Reel Life: Flick Pix
--Official NYFF poster designed by Kara Walker
Women-Directed Films at the 2021 New York Film Festival
By Nora Lee Mandel
How did women filmmakers fare at the 59th Annual New York Film Festival of Films at Lincoln Center (FLC) September 24 through October 10, 2021?
In the prestigious Main Slate: 10 feature films out of 32 (including 2 as co-director)
In Spotlight: 3 features out of 9 – plus 2 shorts in Amos Vogel retrospective
In Currents: 6 features out of 15 (1 film has 3 women directors and 1 as co-director), and 13 shorts out of 25
In Revivals: 7 out of 17
Despite the ongoing Covid-19 pandemic, the 2021 New York Film Festival opted for in-person screenings, following the safety protocols of all NYC theaters for proof of vaccination with required face coverings. Directors’ in person Q & A’s will be available on FLC’s YouTube Channel.
As well as a few virtual and four outdoor events (primarily the revivals) at Lincoln Center’s Damrosch Park, NYFF again expanded off-campus, partnering with four indoor theaters in Manhattan (in the East Village and Harlem), Brooklyn, and Westchester. With so many of the selections already picked up for commercial distribution, audiences also will be able to view many of the films at a later date. (I update distribution information as available.)
WOMEN DIRECTORS AT THE 2021 NEW YORK FILM FESTIVAL
The Power of the Dog (Australia/New Zealand) – Director Jane Campion (with in person Q & A) – Centerpiece – adapted from Thomas Savage’s 1967 novel - in select theaters November and on Netflix December 1, 2021
Campion in extended conversation with filmmaker Sofia Coppola on October 2 at FLC, and at the Paris Theater on October 3 for a screening of an archival print of The Piano (1993).
Bergman Island (France/Germany/Belgium/Sweden) – Director Mia Hansen-Løve with in-person Q & A
Courtesy of IFC Films release in theaters October 15 and on demand October 22, 2021
Hansen-Løve also in conversation on September 27 with director Joachim Trier (The Worst Person in the World)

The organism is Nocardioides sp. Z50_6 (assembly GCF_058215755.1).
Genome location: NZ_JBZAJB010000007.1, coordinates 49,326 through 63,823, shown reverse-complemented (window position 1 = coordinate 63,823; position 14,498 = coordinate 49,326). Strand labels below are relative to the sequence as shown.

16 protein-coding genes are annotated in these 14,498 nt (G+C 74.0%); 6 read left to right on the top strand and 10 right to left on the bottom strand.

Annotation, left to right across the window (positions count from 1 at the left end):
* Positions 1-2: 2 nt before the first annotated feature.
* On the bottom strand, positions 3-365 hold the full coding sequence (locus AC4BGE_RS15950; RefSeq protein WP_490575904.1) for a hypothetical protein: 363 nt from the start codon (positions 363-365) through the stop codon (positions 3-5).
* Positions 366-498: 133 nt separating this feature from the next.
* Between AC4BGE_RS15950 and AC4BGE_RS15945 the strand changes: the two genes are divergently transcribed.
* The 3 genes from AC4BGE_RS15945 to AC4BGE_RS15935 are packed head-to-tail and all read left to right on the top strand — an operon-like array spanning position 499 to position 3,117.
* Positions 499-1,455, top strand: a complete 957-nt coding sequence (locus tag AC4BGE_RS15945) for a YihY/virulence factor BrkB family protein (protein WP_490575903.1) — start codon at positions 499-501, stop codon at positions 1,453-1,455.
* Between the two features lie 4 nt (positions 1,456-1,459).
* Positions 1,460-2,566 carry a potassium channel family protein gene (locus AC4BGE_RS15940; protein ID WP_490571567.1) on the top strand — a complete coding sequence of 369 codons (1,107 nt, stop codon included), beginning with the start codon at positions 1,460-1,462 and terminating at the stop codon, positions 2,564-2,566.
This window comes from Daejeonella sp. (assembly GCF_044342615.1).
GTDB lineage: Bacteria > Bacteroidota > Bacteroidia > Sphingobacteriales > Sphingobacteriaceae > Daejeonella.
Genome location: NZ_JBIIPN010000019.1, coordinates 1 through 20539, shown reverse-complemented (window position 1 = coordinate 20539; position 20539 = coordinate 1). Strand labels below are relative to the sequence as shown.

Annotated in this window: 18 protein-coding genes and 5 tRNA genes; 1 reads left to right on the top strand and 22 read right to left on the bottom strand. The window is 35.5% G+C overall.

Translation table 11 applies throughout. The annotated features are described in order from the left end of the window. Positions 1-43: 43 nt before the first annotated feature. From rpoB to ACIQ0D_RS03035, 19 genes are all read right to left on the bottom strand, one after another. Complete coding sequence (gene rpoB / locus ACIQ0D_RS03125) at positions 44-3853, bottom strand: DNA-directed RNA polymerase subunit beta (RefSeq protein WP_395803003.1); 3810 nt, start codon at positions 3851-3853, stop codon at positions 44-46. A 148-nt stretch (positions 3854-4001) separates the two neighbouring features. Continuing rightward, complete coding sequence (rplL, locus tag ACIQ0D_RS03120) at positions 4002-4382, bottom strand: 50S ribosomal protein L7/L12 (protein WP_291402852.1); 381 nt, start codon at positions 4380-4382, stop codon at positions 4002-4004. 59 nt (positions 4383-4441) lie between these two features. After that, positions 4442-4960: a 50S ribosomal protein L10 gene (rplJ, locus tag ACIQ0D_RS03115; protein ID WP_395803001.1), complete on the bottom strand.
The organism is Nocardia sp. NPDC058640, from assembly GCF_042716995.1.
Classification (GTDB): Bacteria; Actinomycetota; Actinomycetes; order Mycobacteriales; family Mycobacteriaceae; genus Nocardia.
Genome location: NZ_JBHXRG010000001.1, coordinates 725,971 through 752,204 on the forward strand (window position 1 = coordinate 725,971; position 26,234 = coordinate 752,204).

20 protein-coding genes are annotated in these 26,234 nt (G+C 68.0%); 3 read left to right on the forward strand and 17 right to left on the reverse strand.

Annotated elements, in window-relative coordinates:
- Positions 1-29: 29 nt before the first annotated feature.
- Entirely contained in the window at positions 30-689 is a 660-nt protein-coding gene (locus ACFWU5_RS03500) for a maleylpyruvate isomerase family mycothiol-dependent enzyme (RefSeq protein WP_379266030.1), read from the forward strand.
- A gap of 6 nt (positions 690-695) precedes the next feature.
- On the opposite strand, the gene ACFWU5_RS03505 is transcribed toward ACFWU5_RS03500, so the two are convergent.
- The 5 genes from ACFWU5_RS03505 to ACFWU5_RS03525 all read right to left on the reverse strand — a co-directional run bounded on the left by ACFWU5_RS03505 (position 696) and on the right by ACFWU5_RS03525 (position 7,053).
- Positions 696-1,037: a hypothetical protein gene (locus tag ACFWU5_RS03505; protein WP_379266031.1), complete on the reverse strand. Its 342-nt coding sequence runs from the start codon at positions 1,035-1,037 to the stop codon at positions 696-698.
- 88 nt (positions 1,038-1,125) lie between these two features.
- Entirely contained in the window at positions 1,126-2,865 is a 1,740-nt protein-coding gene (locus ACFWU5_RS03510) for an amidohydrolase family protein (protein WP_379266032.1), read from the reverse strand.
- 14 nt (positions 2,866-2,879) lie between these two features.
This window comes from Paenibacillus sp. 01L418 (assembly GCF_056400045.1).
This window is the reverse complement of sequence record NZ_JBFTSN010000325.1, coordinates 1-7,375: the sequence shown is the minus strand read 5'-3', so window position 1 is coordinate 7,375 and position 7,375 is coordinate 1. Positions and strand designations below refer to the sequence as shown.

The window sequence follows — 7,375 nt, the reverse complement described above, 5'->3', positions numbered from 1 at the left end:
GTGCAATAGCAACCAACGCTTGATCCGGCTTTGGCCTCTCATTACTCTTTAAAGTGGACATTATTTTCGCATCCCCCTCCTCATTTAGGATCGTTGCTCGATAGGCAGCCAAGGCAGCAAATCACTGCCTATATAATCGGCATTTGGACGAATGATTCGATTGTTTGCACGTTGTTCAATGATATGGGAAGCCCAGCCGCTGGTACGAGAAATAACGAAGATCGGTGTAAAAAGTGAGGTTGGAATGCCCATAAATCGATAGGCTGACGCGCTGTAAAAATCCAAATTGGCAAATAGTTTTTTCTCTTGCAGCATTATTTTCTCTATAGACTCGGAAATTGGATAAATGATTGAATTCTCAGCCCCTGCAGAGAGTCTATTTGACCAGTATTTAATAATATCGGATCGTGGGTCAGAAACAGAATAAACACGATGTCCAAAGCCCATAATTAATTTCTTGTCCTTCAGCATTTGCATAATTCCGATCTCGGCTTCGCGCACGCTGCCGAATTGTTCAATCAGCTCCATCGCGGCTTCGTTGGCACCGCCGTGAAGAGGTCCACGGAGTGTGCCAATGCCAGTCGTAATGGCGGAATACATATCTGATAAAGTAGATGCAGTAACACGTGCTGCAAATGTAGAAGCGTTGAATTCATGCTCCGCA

Delicious irony that an isolated place in the middle of the Baltic Sea globally known as the brooding setting for the existential strife in the towering cinematic work of Ingmar Bergman is the locale for a ‘Portrait of an Artist as a Young Woman’. Not only poking at the myth of the genius by following the obsessed film fans on the “Bergman Safari” tourist bus and hearing about his complicated personal life with nine children by six women, Fårö Island turns out to be a sunny forested idyll surrounded by blue skies and a rocky coast for rambles.
Hansen-Løve constructs a film-within-a-film as an emerging writer/director Chris (Vicky Krieps) struggles to find her own voice while in the shadow of her lauded partner Tony (Tim Roth), whose writings are sprinkled with violently misogynist drawings. (Her writing roost is a visual pun of tilting at windmills.) Chris narrates her story of film director Amy (the luminous Mia Wasikowska) who reconnects with her first love Joseph (Anders Danielsen Lie) at their friend’s wedding. Though I was disappointed that Chris didn’t really resolve the love-sick Amy with a satisfyingly feminist conclusion, at least there was a maternal hug as only seen in Bergman’s mature, and atypical, Fanny and Alexander (1982).
Futura (Italy) Director Alice Rohrwacher (along with Pietro Marcello and Francesco Munzi)
Grasshopper Films release January 28, 2022
Neptune Frost (USA/Rwanda) Co-Director Anisia Uzeyman
Passing (USA) Director Rebecca Hall (with in person Q & A) - based on Nella Larsen’s 1929 novella
Netflix release on November 10, 2021
Tessa Thompson as “Irene Westover Redfield” and Ruth Negga as “Clare Kendry Bellew”
The last time the titular racial subject was so prominently treated in film may be Elia Kazan’s Pinky (1949), with White actress Jeanne Crain as a woman so nicknamed by her grandmother, played by Ethel Waters. Hall’s choice of black-and-white accentuates the period in Harlem, and that the actresses are like the original author, a brief shining star of the Harlem Renaissance.
Wanting an answer to her long-time feeling that her maternal family roots were related to “passing”, Hall participated in Finding Your Roots, with Prof. Henry Louis Gates (S8 Ep 1, “Hidden in the Genes”). She learned her enslaved great-grandfather’s impressive true history, and her grandfather’s various “passing” personas.
Petite Maman (France) Director Céline Sciamma
Neon release expected in 2022
Prayers for the Stolen (Noche de Fuego) (Mexico/Germany/Brazil/Qatar) Director Tatiana Huezo (with in person Q & A) - based on Jennifer Clement’s 2014 novel
Netflix release on November 17, 2021
The Souvenir Part II (UK) Director/writer Joanna Hogg –(Her 2019 The Souvenir also in the Spotlight section, also via A24)
A24 release October 29
Titane (France) Director Julia Ducournau –
Neon release in theaters October 1, 2021
Unclenching the Fists (Russia) Director Kira Kovalenko – MUBI release